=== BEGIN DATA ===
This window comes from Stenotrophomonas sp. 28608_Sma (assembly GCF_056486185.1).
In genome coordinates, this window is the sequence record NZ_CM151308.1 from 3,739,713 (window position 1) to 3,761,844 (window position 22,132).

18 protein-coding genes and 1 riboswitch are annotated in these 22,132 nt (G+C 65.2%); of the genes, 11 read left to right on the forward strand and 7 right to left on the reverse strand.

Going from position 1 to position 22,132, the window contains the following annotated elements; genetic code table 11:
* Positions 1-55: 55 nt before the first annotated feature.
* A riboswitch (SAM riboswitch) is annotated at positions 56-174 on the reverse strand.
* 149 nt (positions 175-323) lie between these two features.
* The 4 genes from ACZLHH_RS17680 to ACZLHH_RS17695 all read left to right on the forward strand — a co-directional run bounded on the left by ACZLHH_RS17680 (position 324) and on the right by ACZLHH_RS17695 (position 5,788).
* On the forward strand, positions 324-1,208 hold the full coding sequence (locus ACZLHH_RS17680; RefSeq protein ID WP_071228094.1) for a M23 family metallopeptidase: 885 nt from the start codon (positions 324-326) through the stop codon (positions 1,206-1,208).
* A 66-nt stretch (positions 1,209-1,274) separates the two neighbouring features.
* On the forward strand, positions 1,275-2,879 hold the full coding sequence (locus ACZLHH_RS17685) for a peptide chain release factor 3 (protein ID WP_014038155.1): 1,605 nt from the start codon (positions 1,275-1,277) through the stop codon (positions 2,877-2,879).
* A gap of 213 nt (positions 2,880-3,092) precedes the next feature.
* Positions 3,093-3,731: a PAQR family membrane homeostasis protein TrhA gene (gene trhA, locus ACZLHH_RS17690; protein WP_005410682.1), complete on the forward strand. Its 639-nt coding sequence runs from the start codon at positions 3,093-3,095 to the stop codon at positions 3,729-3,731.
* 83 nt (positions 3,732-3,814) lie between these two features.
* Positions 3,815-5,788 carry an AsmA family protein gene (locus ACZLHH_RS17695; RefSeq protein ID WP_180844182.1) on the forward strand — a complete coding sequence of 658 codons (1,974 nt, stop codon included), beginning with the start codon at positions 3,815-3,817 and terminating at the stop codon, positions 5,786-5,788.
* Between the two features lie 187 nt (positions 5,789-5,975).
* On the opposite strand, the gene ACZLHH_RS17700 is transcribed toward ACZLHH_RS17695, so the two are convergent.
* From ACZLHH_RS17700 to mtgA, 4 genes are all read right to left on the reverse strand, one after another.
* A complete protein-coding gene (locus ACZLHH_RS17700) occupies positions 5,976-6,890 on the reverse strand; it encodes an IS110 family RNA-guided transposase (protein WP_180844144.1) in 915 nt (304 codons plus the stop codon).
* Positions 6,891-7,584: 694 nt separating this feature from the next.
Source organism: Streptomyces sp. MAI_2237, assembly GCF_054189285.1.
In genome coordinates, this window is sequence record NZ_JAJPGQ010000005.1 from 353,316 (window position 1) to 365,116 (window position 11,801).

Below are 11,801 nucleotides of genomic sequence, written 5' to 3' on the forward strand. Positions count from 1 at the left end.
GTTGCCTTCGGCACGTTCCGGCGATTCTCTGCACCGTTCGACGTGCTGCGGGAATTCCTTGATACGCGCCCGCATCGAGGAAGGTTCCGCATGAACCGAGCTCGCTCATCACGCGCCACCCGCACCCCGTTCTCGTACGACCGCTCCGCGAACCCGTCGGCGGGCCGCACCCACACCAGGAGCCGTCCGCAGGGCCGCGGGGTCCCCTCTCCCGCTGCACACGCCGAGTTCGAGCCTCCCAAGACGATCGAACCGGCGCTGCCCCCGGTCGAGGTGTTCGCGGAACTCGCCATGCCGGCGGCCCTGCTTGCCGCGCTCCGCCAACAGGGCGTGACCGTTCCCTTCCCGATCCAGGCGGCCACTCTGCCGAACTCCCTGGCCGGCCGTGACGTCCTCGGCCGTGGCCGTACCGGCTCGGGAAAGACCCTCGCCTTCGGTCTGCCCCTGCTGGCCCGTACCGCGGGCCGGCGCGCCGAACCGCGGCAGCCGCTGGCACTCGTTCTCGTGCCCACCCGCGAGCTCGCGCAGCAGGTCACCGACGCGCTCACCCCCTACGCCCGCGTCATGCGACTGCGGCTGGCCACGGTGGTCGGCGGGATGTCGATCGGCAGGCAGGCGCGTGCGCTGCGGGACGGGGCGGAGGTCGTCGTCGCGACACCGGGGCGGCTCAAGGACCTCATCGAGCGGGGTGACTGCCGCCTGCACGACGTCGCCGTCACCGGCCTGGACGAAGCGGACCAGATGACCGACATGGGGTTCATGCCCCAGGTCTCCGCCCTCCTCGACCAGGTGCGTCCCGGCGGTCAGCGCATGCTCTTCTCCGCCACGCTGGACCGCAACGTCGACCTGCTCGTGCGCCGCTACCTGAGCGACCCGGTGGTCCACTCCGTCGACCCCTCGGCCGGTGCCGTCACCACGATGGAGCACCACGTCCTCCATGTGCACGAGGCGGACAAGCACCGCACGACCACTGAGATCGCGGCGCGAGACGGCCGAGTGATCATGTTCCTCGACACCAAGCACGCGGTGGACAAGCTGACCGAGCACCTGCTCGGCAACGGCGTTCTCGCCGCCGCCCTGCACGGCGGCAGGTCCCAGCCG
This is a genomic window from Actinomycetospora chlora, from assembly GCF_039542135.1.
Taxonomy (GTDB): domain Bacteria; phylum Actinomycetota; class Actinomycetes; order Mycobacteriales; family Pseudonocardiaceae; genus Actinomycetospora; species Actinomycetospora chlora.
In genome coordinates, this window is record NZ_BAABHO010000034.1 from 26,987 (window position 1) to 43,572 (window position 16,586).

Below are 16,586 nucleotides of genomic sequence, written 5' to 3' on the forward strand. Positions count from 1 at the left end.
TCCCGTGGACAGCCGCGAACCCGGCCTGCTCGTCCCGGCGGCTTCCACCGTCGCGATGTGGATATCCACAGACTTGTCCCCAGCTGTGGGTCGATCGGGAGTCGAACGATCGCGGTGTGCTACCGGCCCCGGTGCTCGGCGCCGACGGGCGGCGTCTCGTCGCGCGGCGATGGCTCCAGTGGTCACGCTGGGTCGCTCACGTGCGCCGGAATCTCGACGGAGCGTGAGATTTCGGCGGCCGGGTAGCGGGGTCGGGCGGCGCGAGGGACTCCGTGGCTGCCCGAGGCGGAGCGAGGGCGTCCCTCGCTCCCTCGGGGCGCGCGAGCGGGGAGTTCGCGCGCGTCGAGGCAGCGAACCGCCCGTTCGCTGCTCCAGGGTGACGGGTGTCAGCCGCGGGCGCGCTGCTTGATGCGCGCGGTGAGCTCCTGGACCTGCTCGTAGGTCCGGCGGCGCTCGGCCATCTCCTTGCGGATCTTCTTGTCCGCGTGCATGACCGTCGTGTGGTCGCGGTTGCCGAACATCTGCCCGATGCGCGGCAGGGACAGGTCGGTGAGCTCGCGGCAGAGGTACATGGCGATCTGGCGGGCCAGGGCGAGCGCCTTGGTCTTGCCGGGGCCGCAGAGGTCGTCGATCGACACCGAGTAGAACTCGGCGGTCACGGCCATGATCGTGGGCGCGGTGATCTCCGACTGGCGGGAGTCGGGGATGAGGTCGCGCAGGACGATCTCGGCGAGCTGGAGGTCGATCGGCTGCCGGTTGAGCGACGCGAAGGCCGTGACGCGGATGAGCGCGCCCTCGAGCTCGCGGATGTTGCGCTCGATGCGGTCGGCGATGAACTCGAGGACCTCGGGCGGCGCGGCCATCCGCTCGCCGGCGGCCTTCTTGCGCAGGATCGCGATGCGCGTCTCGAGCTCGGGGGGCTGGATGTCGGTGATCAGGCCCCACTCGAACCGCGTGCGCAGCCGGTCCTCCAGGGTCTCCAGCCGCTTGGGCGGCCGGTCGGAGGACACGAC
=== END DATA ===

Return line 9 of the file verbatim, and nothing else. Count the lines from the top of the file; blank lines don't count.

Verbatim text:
* On the forward strand, positions 324-1,208 hold the full coding sequence (locus ACZLHH_RS17680; RefSeq protein ID WP_071228094.1) for a M23 family metallopeptidase: 885 nt from the start codon (positions 324-326) through the stop codon (positions 1,206-1,208).